Academic journal article The Journal of Social, Political, and Economic Studies

The Ideological Background to the German Corporate Tradition

Academic journal article The Journal of Social, Political, and Economic Studies

The Ideological Background to the German Corporate Tradition

Article excerpt

The remarkable economic revival of a shattered post-war Germany and its continued economic strength in an otherwise tattered European Union can be partially attributed to its relatively trouble-free employer/employee relations. This dated but hitherto unpublished manuscript traces the intellectual contributions of eleven German theorists to the political and ideological foundation of the German corporate tradition; a tradition which views commercial and industrial corporations as collaborative enterprises with labor and management working together for a common goal in what may be described as a family atmosphere.

Key Words: German Corporate Tradition; German economic success; medieval guilds; French Revolution; Romantic movement; Johann Gottlieb Fichte; Adam Müller; Georg W. F. Hegel; Franz von Baader; Karl Georg Winkelblech (Karl Marlo); Friedrich List; Wilhelm Emmanuel Baron von Ketteler; Franz Hitze; Baron Georg von Hertling; Albert Schäffle; Adolf Stoecker; Otto von Bismarck.

Introduction

The growth and development of the paternalistic and collaborative attitude of German employers toward their workforce and as a political ideology can only be understood and analyzed as an outgrowth of trends of thought that had characterized German intellectual life since the French Revolution. The French Revolution, with its emphasis on the individualism, rationalism, and empiricism of the Enlightenment, on the one hand, and the Commercial and Industrial Revolution, which was accompanied by the growth of capitalism and the capitalist spirit on the other hand, were two movements that deeply affected German thought and German life. And as a result, both movements produced strong reactions and responses in Germany. In the view of Othmar Spann, following the French Revolution German "economists turned away from atomistic and mechanistic views towards an organic conception of society, a conception which was rooted in philosophy and bore fruit in the romanticist movement. A universalist social and economic idea was contraposed to an individualist one."1

The greatest impact of this German response was felt in the field of philosophy. The overthrow of empiricism effected by Kant led to the replacement in post-Kantian philosophy of an individualism based on the doctrine of natural right with a universalist and organic conception of the State. The cultural expression of this new philosophy was romanticism. In Germany romanticism emerged as a political and economic movement of some consequence. However, in England and the rest of Europe it remained a literacy and cultural expression. The romanticist conception of the relation of man to society was decribed by Spann in the following passage:2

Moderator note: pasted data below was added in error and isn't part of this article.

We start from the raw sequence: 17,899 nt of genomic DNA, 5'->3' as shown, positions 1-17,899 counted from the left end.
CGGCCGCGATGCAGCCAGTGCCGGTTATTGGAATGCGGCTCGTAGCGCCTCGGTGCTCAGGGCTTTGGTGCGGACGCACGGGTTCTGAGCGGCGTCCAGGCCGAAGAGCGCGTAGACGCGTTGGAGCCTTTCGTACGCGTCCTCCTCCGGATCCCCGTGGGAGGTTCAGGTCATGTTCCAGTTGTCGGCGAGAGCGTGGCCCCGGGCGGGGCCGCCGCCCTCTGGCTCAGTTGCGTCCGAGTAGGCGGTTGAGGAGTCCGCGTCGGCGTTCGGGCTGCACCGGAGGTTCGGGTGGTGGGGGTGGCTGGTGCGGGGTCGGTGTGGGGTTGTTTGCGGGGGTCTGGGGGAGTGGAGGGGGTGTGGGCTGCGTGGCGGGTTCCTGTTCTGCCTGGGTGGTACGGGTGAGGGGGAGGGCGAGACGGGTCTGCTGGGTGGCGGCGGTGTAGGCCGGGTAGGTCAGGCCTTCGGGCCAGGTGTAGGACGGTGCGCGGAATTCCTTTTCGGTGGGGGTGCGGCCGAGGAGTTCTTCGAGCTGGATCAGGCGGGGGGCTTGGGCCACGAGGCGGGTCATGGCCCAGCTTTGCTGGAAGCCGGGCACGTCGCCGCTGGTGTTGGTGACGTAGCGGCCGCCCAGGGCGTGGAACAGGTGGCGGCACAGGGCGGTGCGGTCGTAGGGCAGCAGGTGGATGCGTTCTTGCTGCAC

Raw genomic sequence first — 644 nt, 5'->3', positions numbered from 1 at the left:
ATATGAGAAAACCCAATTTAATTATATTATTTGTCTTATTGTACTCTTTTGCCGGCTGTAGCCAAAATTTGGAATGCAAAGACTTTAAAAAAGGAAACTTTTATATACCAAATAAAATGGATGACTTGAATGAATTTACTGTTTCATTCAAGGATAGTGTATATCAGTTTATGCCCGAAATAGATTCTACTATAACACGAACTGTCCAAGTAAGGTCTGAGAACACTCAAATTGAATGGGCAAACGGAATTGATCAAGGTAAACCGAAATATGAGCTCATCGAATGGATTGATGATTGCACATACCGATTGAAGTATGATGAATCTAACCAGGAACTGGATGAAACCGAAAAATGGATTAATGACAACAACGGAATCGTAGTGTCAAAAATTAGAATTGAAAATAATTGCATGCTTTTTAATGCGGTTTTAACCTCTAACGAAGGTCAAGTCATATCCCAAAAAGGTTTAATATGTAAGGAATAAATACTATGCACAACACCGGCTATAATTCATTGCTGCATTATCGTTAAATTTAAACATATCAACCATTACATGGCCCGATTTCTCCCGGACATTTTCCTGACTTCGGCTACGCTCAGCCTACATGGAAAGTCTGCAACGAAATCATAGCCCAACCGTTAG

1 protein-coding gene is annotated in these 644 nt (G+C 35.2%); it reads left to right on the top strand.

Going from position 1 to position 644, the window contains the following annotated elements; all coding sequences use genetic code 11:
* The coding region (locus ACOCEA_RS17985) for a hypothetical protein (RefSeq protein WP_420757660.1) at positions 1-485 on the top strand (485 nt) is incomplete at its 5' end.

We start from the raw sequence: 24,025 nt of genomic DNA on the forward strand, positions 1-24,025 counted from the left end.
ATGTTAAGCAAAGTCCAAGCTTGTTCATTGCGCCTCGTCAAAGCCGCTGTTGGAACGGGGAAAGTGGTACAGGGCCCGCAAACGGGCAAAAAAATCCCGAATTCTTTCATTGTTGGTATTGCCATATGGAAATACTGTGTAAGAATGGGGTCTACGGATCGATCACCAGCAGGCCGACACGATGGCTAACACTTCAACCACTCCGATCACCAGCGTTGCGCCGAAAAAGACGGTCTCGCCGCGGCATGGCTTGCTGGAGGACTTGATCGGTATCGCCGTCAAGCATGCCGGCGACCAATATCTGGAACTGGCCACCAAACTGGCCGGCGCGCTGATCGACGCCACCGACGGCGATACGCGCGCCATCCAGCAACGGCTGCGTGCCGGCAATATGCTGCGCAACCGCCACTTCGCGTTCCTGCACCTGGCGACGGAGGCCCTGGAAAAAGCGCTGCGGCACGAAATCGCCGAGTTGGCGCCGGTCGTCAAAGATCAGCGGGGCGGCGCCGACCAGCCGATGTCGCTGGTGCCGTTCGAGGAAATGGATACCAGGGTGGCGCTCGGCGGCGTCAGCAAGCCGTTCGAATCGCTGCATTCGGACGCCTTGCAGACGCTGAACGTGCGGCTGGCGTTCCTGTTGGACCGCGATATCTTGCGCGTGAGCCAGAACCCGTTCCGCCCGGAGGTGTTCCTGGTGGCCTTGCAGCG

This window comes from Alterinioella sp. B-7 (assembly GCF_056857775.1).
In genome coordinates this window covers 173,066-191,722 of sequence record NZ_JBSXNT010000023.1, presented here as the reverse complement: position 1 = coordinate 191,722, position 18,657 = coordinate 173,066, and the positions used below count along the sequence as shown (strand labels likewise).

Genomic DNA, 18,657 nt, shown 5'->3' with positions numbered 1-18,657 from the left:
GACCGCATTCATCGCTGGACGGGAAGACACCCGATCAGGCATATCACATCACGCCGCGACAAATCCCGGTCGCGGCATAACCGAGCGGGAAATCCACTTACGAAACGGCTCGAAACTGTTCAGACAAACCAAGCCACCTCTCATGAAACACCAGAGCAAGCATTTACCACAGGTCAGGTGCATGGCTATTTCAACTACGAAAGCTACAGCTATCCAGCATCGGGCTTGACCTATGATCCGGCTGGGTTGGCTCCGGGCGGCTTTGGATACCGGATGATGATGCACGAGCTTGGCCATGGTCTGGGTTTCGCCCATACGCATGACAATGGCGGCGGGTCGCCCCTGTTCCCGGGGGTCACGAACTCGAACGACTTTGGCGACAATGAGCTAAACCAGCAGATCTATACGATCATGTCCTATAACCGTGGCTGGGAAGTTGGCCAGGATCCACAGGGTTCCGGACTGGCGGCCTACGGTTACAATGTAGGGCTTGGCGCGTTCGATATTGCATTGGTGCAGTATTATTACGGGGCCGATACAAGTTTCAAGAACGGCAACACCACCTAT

Regarded by the romanticists as a part of a universe, man was no longer looked upon as individualistic, as isolated; he had now become a member of the cosmic commonwealth. Thus, too, in the State and in society he was no longer contemplated as subjective and self-governing, but as a member of a living and organized social aggregate. The skepticism and mysticism of the ego must be extended to the community; State and society had to be absorbed into the cosmic continuum, and it was in this wise that they became the objects of romanticist scrutiny.

Spann concluded that "romanticism was the first countermovement directed against the Enlightenment, humanism, and the Renaissance. In it the German spirit was striving to return to its former self, to the self which had come into being in the Middle Ages. Hence, romanticism may be aptly termed neo-Gothicism."3

The economic aspect of the German response manifested itself in a renewed interest in corporatism and corporative institutions. Prior to 1789 the "old corporative order" had commonly been taken for granted in central Europe, since German society had retained intact a large assortment of characteristically medieval institutions, even after the rise of the absolute monarchies. …

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